For Big Data, it’s only the beginning.  Big data, which can makes companies more competitive by giving consumers more personalized services, is bigger than life.

In terms of technology.

In terms of IT spending.

In terms of IT jobs growth.

And, in terms of hype.

IT companies are working overtime to work “big data” into their already incomprehensible boilerplates.

IT specialists are building “big data” into their LinkedIn profiles and resumes to gear up for the pending big data jobs explosion.

And conference organizers are moving fast to put cheeks in seats at $200+ a pop to showcase the latest/greatest big data innovations.

Xconomy’s recent standing room only (I know from first-hand experience) forum at the Fidelity Center for Applied Technology in Boston is a good example.  The four-hour conference + networking included a provocative keynote by Brad Feld, managing director at the Foundry Group (the highlight of the conference) and panel discussions featuring technologists, marketers and VCs.

“What if I Googled ‘Big Data is Bullshit,’” said Feld as he questioned the term “big data.”  And he admonished the techies, investors and marketers in attendance to not be fooled by “questionable offerings.”

A simple Google News search of “big data” produces thousands of articles, including ones from ZD Net, Forbes, the Sydney Morning Herald, Boston.com, among many others, and headlines such as:

“Reality Check: Big Data BS”

“Big Data, big talent challenge”

“Big data steps closer to mainstream”

“Microsoft gets it groove back with ‘big data’ embrace”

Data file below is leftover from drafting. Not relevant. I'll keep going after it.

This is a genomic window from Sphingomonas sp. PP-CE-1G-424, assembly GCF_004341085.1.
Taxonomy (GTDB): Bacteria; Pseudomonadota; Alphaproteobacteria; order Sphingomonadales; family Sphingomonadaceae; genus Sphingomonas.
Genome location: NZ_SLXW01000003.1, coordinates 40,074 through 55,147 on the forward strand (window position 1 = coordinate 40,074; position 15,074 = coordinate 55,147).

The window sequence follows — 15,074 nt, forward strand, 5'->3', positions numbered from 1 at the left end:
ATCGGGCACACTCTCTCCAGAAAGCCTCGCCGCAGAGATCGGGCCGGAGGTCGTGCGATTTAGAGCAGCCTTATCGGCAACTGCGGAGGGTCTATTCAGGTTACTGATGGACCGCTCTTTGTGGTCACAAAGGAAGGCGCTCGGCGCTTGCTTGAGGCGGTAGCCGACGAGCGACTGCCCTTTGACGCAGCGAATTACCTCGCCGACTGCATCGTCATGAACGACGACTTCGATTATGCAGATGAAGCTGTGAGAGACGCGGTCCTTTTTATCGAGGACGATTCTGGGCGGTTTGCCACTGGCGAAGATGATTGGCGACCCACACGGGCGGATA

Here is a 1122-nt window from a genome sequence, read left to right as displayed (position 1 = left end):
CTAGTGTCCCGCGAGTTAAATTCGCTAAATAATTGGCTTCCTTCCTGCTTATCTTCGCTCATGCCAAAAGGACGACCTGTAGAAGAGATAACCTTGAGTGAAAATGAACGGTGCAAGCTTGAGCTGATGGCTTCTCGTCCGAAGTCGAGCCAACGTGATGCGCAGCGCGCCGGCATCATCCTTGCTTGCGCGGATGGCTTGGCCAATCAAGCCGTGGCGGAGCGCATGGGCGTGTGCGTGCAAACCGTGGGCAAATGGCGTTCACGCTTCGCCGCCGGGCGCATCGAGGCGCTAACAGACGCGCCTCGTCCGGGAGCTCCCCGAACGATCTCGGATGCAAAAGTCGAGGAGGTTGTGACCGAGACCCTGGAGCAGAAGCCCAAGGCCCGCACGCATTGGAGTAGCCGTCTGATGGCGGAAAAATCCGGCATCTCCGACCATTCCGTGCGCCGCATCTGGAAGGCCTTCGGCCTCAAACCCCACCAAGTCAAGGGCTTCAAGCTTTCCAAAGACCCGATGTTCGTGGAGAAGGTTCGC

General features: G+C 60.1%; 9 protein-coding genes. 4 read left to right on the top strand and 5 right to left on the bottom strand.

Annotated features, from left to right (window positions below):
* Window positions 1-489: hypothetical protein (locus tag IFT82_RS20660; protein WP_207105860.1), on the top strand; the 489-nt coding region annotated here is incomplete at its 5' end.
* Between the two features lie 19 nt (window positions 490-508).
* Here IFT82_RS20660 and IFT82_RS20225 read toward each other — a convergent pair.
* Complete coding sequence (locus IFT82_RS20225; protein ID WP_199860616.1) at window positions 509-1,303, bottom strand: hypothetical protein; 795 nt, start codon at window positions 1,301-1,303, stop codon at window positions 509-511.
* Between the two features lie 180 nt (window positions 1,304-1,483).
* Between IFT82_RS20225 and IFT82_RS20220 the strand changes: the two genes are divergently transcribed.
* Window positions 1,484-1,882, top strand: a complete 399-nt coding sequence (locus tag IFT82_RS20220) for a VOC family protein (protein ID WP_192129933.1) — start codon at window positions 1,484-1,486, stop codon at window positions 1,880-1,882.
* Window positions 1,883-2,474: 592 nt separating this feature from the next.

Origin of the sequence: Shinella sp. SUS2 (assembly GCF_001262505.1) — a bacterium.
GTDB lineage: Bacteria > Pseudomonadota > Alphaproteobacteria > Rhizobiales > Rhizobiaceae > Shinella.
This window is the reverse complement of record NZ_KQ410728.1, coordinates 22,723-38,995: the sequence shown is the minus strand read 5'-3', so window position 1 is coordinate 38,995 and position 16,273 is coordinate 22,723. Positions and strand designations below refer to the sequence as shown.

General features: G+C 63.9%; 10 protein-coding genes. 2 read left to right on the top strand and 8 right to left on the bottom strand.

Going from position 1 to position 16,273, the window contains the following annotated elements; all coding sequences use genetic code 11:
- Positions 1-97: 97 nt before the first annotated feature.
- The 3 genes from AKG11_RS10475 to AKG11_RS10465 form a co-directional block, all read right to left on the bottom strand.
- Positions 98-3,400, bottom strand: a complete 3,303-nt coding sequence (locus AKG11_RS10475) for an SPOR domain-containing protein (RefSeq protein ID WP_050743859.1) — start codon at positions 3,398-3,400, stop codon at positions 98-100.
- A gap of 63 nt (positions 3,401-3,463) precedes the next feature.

A friend of mine, Paul JJ Payack, runs the Austin-based Global Language Monitor, which uses a proprietary solution to track word and phrase frequency in the media – online and offline.  Recently, the Global Language Monitor called big data the “biggest buzzword.”

Said the Monitor: “It has been called the key to new waves of productivity growth, essential to the US pace in global economies, and more.  Now if we could only agree on exactly on what this means and how we get there.”

Just a few years ago, we saw a similar phenomenon with “cloud computing.” Companies were claiming to make miracles happen using the cloud.  If your solutions weren’t cloud-based, you might as well pack up your tent and run for cover.

Now it’s big data.

“There’s a lot of people who assert that they’re doing magical new things with data, that we can’t tell you about because it’s so incredible, and just trust this black box and give us some money-and we’ll give you amazing things out the end other end,” said Feld.

Reminds me a bit of Professor Marvel in the Wizard of Oz.

There’s no doubt that big data and figuring how to use it to make the best business decisions as quickly as possible can be a great competitive differentiator for organizations.  Amidst all the hype, a number of companies are moving beyond the buzz and are providing real value to customers by implementing big data activities.

But for many others, it will behoove them in the long-term to figure it out first instead of serving up the BS.